Here are some other features and details. The silver die-cast tuners are very good… solid to the feel and the NEXG holds its tuning well, as a result. Nothing cheap on this instrument. It weighs under 7-pounds, including all the electronics and on-board speakers. The scale length is 23.7 inches, with 21 frets, a carbon fiber & zero fret design, a Nubone saddle, round-end nickel silver frets, a satin finish (available in black, white, blue or pink), an OLED screen and D’Addario EXP 16 strings. All necessary cables are included, and there is an optional charging stand for $100 (image included in video). There’s even an input if you want to go direct to some effects, which means going dry to an amp/mixer, but also into another source (channel) with the effects.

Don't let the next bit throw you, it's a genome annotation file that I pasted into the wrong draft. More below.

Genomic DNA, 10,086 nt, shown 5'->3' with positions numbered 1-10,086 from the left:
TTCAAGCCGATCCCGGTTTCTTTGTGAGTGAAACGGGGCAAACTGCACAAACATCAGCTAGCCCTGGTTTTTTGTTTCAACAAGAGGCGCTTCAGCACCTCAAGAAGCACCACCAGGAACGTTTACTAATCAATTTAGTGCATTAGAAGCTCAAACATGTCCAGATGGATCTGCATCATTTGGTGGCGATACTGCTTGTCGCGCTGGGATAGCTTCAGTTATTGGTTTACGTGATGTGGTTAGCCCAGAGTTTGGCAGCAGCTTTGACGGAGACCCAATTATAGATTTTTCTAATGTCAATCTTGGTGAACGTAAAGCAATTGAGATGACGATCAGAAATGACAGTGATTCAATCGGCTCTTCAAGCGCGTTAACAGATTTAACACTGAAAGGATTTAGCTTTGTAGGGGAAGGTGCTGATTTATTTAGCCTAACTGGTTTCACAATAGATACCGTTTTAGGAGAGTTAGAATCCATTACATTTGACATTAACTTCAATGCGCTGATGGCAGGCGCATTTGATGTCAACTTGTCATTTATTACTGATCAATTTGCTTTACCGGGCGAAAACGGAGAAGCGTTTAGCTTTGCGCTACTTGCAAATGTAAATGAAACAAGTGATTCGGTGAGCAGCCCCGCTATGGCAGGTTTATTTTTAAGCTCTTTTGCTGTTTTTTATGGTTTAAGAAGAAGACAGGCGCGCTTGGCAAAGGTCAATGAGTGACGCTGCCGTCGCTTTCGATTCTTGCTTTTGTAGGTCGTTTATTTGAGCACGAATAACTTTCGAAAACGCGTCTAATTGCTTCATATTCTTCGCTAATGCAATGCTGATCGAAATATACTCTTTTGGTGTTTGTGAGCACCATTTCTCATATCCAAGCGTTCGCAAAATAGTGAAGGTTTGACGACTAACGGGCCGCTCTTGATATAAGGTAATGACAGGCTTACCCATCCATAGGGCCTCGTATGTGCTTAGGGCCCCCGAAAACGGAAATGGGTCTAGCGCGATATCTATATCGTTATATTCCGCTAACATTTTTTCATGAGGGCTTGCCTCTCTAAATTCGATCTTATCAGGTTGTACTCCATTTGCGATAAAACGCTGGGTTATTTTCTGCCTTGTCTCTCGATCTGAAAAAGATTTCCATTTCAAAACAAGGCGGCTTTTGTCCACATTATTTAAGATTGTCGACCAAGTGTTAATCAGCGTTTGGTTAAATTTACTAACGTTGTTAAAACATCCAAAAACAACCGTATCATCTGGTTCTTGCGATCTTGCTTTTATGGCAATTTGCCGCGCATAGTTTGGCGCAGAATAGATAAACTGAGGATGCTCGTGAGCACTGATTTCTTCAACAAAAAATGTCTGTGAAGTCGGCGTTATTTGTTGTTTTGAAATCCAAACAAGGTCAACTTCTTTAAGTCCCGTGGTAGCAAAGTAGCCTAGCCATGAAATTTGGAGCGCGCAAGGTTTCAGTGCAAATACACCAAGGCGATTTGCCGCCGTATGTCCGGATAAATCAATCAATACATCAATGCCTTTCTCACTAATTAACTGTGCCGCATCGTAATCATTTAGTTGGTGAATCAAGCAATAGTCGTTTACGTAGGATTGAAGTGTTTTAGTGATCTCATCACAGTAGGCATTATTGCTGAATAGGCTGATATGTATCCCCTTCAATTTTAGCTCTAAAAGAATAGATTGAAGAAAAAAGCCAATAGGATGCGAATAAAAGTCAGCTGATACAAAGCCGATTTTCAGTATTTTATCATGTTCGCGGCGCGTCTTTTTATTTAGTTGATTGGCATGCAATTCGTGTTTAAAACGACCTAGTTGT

OK, so the features and sound have been covered, one must then consider who would want such an instrument. As stated, buskers come to mind in a big way, but also entertainers at parties, campsites, etc. I was intrigued from a composer/studio perspective, as the NEXG allows for silent practice, superior comfort (versus thick acoustic bodies) and for direct recording, so that you don’t have to worry about mic placement. Many times, I relax in bed or on a couch while playing, and having a thin-line body guitar with a big bold sound is very welcoming. The sound from the NEXG is superior – to my ears – when compared to recording my acoustic via mic or direct into a preamp, etc. I suspect professional recording engineers may prefer a hi-end acoustic, but with my mic’ing knowhow, the NEXG makes it far easier to get a good acoustic sound. This is a fantastic instrument, and any short-comings likely would be relative to someone looking for the convenience and quality of sound from the NEXG, as opposed to preferring a traditional acoustic for its particular sound or playability.